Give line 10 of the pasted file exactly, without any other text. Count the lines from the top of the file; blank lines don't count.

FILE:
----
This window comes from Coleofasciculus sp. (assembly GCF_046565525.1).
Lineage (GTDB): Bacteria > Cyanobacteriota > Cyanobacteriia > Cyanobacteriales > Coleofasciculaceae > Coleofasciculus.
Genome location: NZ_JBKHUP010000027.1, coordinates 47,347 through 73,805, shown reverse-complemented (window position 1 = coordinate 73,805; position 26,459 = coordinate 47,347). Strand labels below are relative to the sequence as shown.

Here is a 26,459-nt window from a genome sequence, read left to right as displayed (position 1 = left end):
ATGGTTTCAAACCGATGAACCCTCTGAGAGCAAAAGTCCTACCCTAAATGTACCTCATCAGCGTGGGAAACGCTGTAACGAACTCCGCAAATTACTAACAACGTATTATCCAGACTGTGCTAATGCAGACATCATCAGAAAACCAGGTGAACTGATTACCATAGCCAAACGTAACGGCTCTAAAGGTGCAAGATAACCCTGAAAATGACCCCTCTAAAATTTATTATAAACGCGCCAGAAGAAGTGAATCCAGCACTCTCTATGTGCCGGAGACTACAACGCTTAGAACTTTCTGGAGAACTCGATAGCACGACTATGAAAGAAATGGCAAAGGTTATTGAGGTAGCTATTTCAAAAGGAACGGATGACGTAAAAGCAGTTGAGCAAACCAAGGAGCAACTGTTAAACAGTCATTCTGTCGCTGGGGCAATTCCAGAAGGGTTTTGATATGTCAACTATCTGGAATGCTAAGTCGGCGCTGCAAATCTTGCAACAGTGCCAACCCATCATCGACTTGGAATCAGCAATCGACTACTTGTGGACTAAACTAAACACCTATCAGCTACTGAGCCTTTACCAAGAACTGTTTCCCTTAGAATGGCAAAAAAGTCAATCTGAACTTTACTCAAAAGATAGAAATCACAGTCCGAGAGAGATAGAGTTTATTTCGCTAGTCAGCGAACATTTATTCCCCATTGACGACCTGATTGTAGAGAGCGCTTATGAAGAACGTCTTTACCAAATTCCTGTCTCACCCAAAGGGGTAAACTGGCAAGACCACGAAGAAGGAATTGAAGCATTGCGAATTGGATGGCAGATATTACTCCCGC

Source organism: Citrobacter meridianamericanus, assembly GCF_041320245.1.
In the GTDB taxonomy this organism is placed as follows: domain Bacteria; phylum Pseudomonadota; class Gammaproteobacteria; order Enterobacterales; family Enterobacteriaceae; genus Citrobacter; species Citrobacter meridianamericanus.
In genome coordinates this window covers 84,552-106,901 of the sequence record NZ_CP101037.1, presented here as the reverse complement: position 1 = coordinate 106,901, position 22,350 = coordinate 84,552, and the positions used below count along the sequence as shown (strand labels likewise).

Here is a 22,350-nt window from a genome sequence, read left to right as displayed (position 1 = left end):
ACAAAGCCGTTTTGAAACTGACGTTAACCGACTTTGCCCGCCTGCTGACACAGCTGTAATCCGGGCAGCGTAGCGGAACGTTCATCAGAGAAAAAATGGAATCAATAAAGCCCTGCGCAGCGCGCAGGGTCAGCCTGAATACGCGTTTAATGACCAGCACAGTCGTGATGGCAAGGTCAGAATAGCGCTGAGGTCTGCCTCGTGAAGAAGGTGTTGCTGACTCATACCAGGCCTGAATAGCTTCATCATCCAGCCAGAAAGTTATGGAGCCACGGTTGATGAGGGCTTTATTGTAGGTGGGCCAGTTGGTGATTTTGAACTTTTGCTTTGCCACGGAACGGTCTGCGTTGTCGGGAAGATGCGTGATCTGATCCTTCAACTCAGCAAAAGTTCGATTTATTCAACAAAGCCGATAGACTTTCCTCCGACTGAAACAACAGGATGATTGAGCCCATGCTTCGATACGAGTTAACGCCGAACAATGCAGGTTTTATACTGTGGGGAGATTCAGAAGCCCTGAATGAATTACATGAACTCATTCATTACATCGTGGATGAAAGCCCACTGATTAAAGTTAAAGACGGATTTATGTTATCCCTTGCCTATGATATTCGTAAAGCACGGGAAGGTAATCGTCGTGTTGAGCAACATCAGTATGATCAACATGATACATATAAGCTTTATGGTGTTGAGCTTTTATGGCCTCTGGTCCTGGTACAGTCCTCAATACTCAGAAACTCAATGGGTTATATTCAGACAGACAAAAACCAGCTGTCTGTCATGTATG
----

ACAAAGCCGTTTTGAAACTGACGTTAACCGACTTTGCCCGCCTGCTGACACAGCTGTAATCCGGGCAGCGTAGCGGAACGTTCATCAGAGAAAAAATGGAATCAATAAAGCCCTGCGCAGCGCGCAGGGTCAGCCTGAATACGCGTTTAATGACCAGCACAGTCGTGATGGCAAGGTCAGAATAGCGCTGAGGTCTGCCTCGTGAAGAAGGTGTTGCTGACTCATACCAGGCCTGAATAGCTTCATCATCCAGCCAGAAAGTTATGGAGCCACGGTTGATGAGGGCTTTATTGTAGGTGGGCCAGTTGGTGATTTTGAACTTTTGCTTTGCCACGGAACGGTCTGCGTTGTCGGGAAGATGCGTGATCTGATCCTTCAACTCAGCAAAAGTTCGATTTATTCAACAAAGCCGATAGACTTTCCTCCGACTGAAACAACAGGATGATTGAGCCCATGCTTCGATACGAGTTAACGCCGAACAATGCAGGTTTTATACTGTGGGGAGATTCAGAAGCCCTGAATGAATTACATGAACTCATTCATTACATCGTGGATGAAAGCCCACTGATTAAAGTTAAAGACGGATTTATGTTATCCCTTGCCTATGATATTCGTAAAGCACGGGAAGGTAATCGTCGTGTTGAGCAACATCAGTATGATCAACATGATACATATAAGCTTTATGGTGTTGAGCTTTTATGGCCTCTGGTCCTGGTACAGTCCTCAATACTCAGAAACTCAATGGGTTATATTCAGACAGACAAAAACCAGCTGTCTGTCATGTATG